Thursday, March 20, 2003


"My subject is war and the pity of war. The poetry is in the pity... all a poet can do today is warn..." Wilfred Owen

Well, maybe music didn't die exactly. But it is difficult to concentrate on harmony and resonance when the deafening silence of a world on the brink of war and destruction is all around you. Appropriately, then, the new catalogue for the forthcoming Brighton Festival (3 - 25 May 2003, in over 30 venues throughout the city) highlights as one of its premier musical events a performance of Britten's salutary and passonately engaged 'War Requiem'.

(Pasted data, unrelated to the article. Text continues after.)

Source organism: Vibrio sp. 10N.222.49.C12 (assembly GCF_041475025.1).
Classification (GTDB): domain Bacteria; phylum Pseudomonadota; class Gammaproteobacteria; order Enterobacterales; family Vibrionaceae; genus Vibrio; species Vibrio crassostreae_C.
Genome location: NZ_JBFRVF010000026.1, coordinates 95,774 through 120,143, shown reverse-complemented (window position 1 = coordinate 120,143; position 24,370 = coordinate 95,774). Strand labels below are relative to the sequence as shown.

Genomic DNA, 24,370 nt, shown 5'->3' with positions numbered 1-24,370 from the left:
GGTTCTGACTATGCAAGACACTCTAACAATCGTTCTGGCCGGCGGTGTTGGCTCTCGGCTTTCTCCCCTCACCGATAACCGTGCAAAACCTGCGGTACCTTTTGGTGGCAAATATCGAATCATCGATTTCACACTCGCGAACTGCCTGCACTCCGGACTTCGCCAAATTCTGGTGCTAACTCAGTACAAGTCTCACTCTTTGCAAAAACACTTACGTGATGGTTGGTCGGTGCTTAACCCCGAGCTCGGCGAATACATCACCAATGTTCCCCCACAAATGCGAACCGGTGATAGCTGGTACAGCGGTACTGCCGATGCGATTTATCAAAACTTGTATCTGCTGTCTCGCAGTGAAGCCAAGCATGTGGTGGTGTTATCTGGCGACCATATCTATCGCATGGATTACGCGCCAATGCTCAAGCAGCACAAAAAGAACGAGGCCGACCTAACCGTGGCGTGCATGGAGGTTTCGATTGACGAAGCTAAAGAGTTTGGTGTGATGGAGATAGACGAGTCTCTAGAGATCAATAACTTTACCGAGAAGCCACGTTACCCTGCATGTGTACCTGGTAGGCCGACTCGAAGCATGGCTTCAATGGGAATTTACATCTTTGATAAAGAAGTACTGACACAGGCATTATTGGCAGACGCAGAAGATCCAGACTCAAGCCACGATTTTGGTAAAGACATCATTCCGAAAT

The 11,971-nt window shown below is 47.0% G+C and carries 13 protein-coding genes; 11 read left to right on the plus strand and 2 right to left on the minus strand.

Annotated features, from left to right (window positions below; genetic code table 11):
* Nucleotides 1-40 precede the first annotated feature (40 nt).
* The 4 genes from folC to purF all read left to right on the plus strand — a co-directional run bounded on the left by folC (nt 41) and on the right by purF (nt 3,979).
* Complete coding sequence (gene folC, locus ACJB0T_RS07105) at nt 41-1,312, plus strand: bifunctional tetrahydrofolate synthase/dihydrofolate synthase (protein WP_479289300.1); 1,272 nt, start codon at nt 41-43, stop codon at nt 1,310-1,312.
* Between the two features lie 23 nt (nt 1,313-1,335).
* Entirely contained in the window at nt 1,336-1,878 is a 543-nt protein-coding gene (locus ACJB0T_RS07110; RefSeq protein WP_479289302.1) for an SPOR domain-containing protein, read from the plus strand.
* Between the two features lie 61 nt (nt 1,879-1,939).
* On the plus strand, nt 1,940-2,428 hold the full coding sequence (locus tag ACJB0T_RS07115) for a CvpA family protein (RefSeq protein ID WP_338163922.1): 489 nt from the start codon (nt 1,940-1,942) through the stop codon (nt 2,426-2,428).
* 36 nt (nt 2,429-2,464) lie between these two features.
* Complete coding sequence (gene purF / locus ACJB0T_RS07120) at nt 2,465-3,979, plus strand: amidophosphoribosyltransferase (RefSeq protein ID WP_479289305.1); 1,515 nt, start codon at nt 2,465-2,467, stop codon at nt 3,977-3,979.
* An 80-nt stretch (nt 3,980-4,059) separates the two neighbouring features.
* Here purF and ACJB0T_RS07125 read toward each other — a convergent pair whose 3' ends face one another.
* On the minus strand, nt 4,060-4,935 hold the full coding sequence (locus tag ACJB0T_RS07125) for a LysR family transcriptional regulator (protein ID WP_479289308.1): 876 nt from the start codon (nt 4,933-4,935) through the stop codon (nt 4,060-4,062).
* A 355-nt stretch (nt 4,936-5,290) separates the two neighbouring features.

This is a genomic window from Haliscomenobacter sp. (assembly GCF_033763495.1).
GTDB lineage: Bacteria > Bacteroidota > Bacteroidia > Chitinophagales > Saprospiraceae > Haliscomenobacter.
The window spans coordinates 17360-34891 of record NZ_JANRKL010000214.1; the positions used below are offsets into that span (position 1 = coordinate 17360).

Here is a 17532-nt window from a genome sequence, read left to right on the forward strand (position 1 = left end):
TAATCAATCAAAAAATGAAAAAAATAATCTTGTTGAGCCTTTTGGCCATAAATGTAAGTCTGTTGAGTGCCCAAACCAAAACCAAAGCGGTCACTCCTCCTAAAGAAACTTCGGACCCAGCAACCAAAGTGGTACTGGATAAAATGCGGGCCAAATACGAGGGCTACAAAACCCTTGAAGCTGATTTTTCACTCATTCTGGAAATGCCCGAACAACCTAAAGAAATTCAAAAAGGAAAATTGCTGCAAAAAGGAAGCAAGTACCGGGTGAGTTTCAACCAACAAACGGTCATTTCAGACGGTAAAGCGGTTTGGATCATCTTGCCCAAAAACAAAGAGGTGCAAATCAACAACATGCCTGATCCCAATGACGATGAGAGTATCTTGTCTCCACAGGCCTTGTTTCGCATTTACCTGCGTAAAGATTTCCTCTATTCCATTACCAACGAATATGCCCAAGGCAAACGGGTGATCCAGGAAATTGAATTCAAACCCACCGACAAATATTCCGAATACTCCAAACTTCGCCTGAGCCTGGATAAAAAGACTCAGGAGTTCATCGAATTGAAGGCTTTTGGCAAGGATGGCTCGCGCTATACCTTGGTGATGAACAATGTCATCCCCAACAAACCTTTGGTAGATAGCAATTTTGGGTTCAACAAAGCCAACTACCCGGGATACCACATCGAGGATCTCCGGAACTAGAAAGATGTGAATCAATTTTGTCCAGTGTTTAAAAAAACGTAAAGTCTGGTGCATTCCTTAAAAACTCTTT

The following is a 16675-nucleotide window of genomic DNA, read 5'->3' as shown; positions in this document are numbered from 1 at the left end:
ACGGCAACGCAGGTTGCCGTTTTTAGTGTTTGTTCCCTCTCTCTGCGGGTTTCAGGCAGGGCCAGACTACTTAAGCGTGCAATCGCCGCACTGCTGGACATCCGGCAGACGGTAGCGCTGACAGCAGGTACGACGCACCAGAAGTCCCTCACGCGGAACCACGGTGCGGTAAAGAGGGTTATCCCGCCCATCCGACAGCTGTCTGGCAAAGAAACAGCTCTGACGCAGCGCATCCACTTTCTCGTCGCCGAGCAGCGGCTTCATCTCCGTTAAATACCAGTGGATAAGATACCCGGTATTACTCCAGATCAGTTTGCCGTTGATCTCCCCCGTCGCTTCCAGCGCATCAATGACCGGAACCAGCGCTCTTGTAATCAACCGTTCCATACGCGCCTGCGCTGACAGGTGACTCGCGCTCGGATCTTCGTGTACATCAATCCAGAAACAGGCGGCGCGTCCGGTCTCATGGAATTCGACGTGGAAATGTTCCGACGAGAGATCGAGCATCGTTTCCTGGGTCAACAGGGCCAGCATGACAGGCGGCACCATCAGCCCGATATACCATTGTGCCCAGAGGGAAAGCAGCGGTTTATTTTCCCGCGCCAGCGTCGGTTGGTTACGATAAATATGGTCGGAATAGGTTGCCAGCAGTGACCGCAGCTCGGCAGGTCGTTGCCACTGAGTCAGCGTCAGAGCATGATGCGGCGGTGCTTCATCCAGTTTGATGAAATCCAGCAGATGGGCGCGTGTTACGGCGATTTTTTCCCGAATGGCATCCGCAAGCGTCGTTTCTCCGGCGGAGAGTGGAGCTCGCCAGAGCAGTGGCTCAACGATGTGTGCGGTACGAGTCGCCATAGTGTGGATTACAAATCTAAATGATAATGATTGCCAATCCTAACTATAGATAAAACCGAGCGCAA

Written for the re-consecration of Coventry Cathedral, partially destroyed by bombs in the second world war, it was first performed on 30 May 1962. Interestingly, fellow conscientious objector Michael Tippett's psychologically complex and instrumentally taut opera King Priam (currently enjoying a fresh production in the Netherlands) was featured alongside it that day.

At the Brighton Festival the 'Requiem' is to be performed on 16 May at the Dome by the City of London Sinfonia under the baton of Richard Hickox, with Janice Watson (sop), James Gilchrist (ten) and Christopher Maltman (bar) -- alongside the Brighton Festival Chorus and Youth Choir. Hickox, of course, is now set to head up Opera Australia in Sydney.

There are rather fewer new music / contemporary classical events announced for the Brighton Festival this year than last. What is on offer so far is signalled as Music Now. No doubt it will grow slightly (with 'fringe' events, et al) in the next few weeks.

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